Head office of the Dominion Telegraph Company of Canada – Toronto, 1873: “Our (Toronto Head Office) ..is situated on the corners of Church, Wellington, and Front Streets. In the basement we find Mr. Munsie managing the store department. On the first floor is the receiving room under the direct management of Mr. L. M. McFarlaine. On the second floor are the offices of the General Manager, Secretary and Superintendent… We pass on to the third floor and here we find the operating-room under the management of Mr. S. E. Gibbs… We have a staff of sixteen operators”. Note: Above the telegraph sign at the top of the third floor window appears to be a cross-arm holding wires going directly into the operating room.
The Dominion Telegraph Company was originally chartered in June, 1868. “This company is intended to compete with the old established Montreal Telegraph Company (Which, by the way, is one of the best managed companies on the continent), and the result has already been a very material reduction of its tariff in advance of the threatened competition.” In October of 1869 it was reported that “the (Dominion Telegraph) Company have their poles up from Hamilton to Clifton (now known as Niagara Falls, ON) (the point of connection with the Atlantic and Pacific Company), and expect to open offices at Clifton, St. Catharine’s, Hamilton and Toronto in a few weeks.”
As noted, the Dominion Telegraph connected to the United States via the Atlantic and Pacific Telegraph Company. This allowed the DTCo access to all areas served by the A & P including their vast network of offices across the USA.
“The Dominion Telegraph Co. opened its lines from Suspension Bridge to Toronto, Canada, for business, on Thursday, February 4th, 1869. The Atlantic and Pacific Telegraph Company connect with the Dominion Company at Suspension Bridge.” “Offices are open in Toronto, Hamilton and St. Catharines. The instruments used on this line are from CHESTER, of New York, and are the finest I ever saw. The line itself is built in exactly the same style as the Atlantic and Pacific… There has also been a great reduction of rates made by the Montreal Company. A message can now be sent over nearly the whole of Ontario for 25 cents, and the extra words are only one cent each. The telegraphing public have to thank the Dominion Company for this, as the only reductions the Montreal Company have made were occasioned by the starting of the opposition companies.”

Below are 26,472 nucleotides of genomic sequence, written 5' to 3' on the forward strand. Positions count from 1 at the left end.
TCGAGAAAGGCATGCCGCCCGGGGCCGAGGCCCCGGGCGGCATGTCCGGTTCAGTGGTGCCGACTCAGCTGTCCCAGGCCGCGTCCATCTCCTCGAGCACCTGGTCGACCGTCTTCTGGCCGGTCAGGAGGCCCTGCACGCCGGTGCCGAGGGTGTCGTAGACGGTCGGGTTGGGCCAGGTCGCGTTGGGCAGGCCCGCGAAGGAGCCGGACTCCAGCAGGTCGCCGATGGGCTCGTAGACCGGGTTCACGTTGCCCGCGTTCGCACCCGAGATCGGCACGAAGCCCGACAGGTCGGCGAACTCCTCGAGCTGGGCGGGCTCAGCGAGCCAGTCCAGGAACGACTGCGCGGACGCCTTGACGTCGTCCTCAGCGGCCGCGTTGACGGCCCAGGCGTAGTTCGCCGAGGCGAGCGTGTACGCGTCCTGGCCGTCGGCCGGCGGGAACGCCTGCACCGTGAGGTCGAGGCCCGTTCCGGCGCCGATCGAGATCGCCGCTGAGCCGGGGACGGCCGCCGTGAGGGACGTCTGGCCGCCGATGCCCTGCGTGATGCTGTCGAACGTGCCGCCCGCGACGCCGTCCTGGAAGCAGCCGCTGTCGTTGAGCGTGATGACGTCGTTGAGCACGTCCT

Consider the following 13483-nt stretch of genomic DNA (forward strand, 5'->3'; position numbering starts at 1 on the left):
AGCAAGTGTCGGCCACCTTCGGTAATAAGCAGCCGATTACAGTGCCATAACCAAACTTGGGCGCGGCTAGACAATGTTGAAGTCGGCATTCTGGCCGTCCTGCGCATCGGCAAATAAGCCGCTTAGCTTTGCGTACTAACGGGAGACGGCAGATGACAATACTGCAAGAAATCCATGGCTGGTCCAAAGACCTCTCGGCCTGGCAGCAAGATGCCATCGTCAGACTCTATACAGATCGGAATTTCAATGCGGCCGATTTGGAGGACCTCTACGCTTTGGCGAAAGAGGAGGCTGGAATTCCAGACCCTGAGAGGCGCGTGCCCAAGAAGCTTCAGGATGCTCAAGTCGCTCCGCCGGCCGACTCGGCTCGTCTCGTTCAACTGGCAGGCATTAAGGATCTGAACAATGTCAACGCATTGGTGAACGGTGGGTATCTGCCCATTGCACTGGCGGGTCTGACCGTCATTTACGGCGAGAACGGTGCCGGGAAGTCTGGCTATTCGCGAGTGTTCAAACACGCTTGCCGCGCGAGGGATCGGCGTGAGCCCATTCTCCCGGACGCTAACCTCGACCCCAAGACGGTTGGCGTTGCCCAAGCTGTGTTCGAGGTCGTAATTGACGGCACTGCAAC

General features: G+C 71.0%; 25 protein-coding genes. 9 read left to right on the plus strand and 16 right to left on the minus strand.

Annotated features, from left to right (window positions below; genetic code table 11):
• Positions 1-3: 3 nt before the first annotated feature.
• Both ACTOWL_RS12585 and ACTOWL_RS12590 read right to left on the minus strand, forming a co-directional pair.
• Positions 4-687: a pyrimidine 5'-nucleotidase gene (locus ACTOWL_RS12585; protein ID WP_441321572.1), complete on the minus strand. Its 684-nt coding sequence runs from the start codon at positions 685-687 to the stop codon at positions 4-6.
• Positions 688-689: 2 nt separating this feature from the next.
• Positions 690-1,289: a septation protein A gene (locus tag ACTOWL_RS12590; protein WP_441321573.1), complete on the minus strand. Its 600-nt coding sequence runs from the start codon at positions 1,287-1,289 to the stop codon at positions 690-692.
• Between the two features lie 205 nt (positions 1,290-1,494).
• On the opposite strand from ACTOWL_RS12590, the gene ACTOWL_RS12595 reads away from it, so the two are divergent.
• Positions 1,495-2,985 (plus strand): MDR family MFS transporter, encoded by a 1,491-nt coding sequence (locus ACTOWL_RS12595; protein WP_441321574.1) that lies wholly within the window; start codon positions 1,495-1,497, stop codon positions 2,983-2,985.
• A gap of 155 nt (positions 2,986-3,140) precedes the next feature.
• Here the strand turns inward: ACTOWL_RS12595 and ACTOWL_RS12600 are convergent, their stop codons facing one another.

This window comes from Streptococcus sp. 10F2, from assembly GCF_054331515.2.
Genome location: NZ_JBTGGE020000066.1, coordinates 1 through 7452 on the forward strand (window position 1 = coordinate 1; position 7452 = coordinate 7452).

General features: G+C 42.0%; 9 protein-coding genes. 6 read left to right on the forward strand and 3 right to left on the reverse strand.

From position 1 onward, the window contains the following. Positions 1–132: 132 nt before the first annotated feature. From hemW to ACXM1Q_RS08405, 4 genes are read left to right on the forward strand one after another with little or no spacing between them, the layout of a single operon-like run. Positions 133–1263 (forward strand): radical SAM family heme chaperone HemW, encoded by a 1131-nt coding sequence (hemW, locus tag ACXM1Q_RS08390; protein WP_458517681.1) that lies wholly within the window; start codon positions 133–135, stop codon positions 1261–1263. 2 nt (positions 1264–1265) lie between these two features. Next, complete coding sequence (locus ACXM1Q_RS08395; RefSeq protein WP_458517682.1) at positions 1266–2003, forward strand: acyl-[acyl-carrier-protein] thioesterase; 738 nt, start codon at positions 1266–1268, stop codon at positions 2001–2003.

There were allegations of improper spending in May of 1869 “Great dissatisfaction has hitherto existed among the shareholders on account of the contract with Mr. S. Reeve, under which it was claimed that he was paid twice as much per mile for construction and equipment of the line as the work was worth. The directors… took the happy method of “dispensing with his services” by “stopping the supplies” thus obliging that gentleman to surrender his contract” From “The Telegrapher” Sept 25th, 1869. The issue of questionable spending was first reported in the Montreal Trade Review and it was thought that the story was planted by the MTCo as a way to tarnish the image of their rival. It was described in the Telegrapher as “a violent attack (against the Dominion Telegraph Company) by The Montreal Company or its’ employees … and it has seriously hurt the sale of stock in the Dominion Company”
Progress of the company was summarized at the annual company meeting held at Toronto Jan 11th, 1870: “The line to Whitby and Oshawa was placed under contract and completed… The extension of the line to Montreal and Ottawa (is) considered to be of primary importance; next in order the extension westward to London, Windsor and Sarnia, with a loop through Galt, Guelph and their surroundings; then from Toronto to Barrie, Port Hope and Peterboro… Mr. Colby, the contractor, who had built the extension to Oshawa, had no hesitation in saying that he could undertake to have the line in good working order from Oshawa to Ottawa via Prescott by July of 1870”
A short paragraph in the Kingston British Whig on June 1, 1870 indicates on which streets the company built their lines in the city of Kingston. “Of the Dominion Telegraph Company, praying for permission to place their poles along Johnson and Wellington Streets, to carry their line through the city. – Granted under supervision of the City Engineer.” The poles likely came into the city on the Kingston road, also known at Highway 2 which becomes Princess Street in the city, then turned south on Wellington and east on Johnson Street which leads directly to the DTCo office at 167 Ontario Street at the southeast corner of Johnson and Ontario Streets. By September 9th, 1870 the Newmarket Era reported that “The Dominion Telegraph line is now open to Kingston. it will be completed to Ottawa next week, where it will be connected with the People’s line, and thus be ready to send messages to Montreal and Quebec.” The People’s Telegraph Company was a small independent company that served areas in the province of Quebec.